Earthquakes Vs Tornadoes

As a native Californian, moving to the Midwest after over 30 years was quite a shock. One of my friends from high school moved  off to Oklahoma, but the rest of my friends had stayed put.  Their reactions to my wife and I deciding to move were pretty amusing.

You’re moving to Kansas?  On purpose?

Kansas? Like from The Wizard of Oz?

Are you going into the Witness Protection Program?

and the number one question I was asked…


The answer was simpler than many of them could believe: we needed a change and wanted to be closer to our respective families.  My dad let us know if we moved he’d move somewhere in the vicinity too, so that made it easy. We sold our house, picked up, and plopped ourselves square in The Heartland.

I noticed differences right off the bat.

Despite the bad reputation this part of the country has for being flat, I found it kind of awesome. Driving through the middle of nowhere, looking off in either direction and seeing nothing but green as far as the eye can see is actually amazing. It’s the Midwest version of standing on the beach, looking out at the ocean.

Since I lived in the High Desert of Southern California I could easily drive to lots of different places, but there in the desert there wasn’t much in the way of greenery or wildlife. We had lizards, scorpions, and black widows. I miss the lizards; the other two, not so much.

Since I’ve lived in the Midwest, I’ve seen lots of animals I had never seen before. Raccoons, opossums, even deer have found their way down my street and into my yard. One time we were driving down a busy street and stopped at a red light. I looked around and didn’t notice as many differences as I did similarities – Best Buy, Walmart, Sam’s Club, Circuit City (R.I.P.), etc.

Maybe this won’t be all that different after all.

Then I turned to my right and there, in a vacant lot next to a convenience store, two wild turkeys went strolling past. Much to one of my friends’ chagrin when I relayed the story, I did not ‘pack my musket and go shoot them.’

I haven’t had much trouble getting used to the cold winters. Deserts get colder than a lot of people realize, and I was no stranger to low temperatures. That being said, I’ve been colder out here than I’ve ever been in my life. Pumping gas at 1am in 12 degree weather stupidly wearing a hoodie instead of a heavy coat.

I’ve also been hotter than I’ve ever been in my life. Here I thought it was just some dumb saying, but it’s true – it’s not the heat, it’s the humidity. I could handle triple-digits in the desert pretty easily most of the time. Here I start to bitch in the mid-80’s. When we hit triple digits here I want to die.

I’m still not used to the way people talk out here. It’s mostly little stuff, but a lot of it is still like nails on a chalkboard. For example, there are no bags out here. Only sacks. I hear the word sack and I think of a giant brown paper bag, but out here it covers everything: paper, plastic, even Ziploc bags. Asking for a soda may get you a funny look, as there is only pop. People will refer to a man as an “Ol’ boy.” Instead of saying thank you, people say “I appreciate cha.” And if you say thank you to someone there’s a good chance that instead of you’re welcome they’ll answer you with a simple “Yup.” Not that any of that is so bad, but it still sounds foreign.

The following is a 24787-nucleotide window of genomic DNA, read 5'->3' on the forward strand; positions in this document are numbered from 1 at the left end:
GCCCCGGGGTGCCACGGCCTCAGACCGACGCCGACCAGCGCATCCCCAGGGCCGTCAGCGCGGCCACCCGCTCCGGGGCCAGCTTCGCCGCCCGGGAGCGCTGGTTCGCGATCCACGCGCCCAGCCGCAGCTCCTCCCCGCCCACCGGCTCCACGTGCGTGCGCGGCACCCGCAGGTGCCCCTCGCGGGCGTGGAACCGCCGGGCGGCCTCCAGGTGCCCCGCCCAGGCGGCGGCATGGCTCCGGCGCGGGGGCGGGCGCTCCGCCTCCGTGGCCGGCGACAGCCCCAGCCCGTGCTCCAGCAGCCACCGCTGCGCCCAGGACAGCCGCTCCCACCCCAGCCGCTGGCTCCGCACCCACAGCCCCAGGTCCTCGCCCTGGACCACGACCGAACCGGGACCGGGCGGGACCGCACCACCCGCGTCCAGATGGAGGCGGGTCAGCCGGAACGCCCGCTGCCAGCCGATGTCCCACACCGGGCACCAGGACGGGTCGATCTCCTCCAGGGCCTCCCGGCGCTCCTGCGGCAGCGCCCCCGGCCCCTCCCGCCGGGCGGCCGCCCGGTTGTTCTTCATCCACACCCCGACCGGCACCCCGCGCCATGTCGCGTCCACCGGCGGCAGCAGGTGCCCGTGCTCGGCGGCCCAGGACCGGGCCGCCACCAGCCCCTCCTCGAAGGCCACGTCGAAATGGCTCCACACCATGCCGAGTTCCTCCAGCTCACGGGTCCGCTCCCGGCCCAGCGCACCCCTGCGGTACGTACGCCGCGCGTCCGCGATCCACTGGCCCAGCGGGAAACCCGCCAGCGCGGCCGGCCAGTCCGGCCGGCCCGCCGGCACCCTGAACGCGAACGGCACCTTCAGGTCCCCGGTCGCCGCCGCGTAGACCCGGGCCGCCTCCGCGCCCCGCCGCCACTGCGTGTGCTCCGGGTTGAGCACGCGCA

Then there’s the elephant in the room. The difference that everyone always asks about.

I swapped earthquakes for tornadoes.

People out here seem to be terrified of earthquakes. I’ve been told on more than one occasion earthquakes are worse, because “you can’t see them comin’.” As a seasoned veteran of probably a dozen or so earthquakes who now lives in tornado alley, I will say this –

I would trade one tornado for a hundred earthquakes. I know what they say. The Big One’s coming, and California’s going to fall off into the ocean! I’ve been hearing that since I was old enough to understand what an earthquake was, and I’ve never seen anything like what happens in a tornado. A big earthquake is bound to happen someday, and it will probably be devastating, but it’s not like there’s an earthquake season.

I’m not trying to crap on the midwest. Almost every place has something to watch out for. The east coast and gulf coast have hurricanes; in addition to earthquakes, California also has wildfires and mudslides. Helping my dad decide what was valuable and what wasn’t as I helped him evacuate his house due to a looming wildfire royally sucked.

Luckily, my friends and family in Oklahoma are OK, no pun intended. Some of my family have had some close calls, and my friend from high school has lost a house once already. But for now I’m just thankful they’re OK, and I’m really thankful we have a secure storm shelter.

Published by Kenneth Jobe

Kenneth Jobe is a writer, photographer, musician, and Native Californian living in the Midwest with his wife and son. His fiction has been published in Jitter, The Rusty Nail, Ghostlight: The Magazine of Terror, and the horror anthology Robbed of Sleep, Volume 2.

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